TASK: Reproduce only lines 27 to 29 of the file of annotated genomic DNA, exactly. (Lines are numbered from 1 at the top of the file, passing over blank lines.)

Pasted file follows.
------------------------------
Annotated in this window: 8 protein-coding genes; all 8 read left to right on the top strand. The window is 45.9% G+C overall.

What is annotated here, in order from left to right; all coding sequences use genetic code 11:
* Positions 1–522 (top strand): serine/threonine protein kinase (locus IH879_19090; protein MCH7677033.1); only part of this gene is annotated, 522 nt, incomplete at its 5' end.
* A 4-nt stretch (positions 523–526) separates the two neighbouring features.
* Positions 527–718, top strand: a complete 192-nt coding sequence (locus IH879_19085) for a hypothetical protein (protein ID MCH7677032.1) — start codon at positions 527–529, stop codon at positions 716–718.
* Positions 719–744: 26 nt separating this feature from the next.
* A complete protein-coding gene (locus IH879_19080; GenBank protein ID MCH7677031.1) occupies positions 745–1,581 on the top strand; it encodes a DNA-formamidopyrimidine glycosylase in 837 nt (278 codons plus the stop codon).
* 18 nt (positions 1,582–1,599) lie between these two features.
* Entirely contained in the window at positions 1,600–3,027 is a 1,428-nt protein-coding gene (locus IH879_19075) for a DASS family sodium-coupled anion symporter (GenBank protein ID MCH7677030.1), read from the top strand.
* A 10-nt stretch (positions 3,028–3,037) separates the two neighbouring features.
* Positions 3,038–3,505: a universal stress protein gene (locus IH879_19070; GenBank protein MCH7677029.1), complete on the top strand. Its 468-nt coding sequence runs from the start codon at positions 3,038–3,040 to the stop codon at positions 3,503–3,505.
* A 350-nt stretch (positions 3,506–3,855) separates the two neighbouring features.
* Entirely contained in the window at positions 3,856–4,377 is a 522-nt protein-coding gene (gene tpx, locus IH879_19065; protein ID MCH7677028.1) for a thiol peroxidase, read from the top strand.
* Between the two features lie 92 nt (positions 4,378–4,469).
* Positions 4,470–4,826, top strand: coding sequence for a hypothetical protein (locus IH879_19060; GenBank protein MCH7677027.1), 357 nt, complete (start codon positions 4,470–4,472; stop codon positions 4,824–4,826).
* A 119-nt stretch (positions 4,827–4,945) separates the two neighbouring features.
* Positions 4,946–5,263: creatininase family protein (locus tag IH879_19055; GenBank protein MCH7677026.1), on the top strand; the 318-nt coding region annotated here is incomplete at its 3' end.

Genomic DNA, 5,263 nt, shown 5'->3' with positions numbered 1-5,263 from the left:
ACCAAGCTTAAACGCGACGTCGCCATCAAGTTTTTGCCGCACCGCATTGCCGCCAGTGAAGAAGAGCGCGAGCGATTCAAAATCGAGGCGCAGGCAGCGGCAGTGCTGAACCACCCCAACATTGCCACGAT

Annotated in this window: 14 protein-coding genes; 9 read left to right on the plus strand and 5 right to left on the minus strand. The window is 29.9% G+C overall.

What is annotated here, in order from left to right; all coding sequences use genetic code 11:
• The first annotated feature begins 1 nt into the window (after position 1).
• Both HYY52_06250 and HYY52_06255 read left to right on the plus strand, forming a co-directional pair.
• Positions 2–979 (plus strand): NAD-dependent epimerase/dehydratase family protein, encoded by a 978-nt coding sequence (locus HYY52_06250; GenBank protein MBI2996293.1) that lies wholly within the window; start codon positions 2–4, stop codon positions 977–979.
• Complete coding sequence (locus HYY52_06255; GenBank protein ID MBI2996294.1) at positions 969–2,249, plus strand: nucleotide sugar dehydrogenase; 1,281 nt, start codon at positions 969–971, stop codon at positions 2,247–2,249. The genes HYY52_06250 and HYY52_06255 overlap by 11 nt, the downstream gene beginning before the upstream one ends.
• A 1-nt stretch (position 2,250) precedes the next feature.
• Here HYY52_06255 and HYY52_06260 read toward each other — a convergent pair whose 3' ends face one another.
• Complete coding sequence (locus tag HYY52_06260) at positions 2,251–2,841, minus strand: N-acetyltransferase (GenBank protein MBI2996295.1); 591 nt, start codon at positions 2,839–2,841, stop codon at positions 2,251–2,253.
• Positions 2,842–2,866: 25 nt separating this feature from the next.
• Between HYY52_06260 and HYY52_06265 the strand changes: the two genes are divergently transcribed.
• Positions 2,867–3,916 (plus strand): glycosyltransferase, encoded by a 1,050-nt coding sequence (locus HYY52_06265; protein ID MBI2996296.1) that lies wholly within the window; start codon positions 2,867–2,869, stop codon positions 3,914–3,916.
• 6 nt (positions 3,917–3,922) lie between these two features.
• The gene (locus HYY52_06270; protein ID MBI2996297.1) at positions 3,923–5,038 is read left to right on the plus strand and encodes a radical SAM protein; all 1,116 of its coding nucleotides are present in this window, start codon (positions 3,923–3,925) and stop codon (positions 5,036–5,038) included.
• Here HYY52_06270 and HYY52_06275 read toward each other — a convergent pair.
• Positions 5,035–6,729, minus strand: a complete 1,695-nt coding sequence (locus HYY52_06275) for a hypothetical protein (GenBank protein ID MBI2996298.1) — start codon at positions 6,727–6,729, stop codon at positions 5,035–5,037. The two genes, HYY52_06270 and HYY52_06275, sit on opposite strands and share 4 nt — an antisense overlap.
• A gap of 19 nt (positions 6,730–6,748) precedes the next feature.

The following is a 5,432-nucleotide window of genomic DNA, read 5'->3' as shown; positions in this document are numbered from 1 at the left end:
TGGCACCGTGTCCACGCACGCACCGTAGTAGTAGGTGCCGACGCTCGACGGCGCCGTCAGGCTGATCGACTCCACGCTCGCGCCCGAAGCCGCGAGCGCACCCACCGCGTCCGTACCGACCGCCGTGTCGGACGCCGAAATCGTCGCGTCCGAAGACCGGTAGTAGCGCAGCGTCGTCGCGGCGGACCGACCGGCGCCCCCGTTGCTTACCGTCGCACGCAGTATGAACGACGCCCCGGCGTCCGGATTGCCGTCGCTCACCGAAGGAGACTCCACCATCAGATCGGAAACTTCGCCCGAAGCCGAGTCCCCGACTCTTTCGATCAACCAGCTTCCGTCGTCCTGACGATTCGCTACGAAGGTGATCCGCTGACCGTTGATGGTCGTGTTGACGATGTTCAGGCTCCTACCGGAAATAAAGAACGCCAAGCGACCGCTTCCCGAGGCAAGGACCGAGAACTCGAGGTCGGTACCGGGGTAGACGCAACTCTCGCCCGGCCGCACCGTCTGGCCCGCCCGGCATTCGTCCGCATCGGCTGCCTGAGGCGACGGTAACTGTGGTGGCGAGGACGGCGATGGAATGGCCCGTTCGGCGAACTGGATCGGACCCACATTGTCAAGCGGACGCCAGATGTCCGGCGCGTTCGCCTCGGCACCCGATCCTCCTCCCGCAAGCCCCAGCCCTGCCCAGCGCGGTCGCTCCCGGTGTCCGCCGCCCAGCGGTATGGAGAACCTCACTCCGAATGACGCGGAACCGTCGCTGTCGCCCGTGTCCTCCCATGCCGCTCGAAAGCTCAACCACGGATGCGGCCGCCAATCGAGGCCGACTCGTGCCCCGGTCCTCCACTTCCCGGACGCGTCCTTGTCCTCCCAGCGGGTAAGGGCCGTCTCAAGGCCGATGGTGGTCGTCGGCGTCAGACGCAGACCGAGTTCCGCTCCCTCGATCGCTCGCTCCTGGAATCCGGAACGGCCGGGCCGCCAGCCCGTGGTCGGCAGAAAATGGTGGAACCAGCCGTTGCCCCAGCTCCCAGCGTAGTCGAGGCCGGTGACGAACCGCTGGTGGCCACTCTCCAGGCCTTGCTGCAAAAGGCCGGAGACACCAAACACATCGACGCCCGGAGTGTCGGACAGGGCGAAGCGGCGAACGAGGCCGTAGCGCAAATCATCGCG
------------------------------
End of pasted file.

• Here HYY52_06255 and HYY52_06260 read toward each other — a convergent pair whose 3' ends face one another.
• Complete coding sequence (locus tag HYY52_06260) at positions 2,251–2,841, minus strand: N-acetyltransferase (GenBank protein MBI2996295.1); 591 nt, start codon at positions 2,839–2,841, stop codon at positions 2,251–2,253.
• Positions 2,842–2,866: 25 nt separating this feature from the next.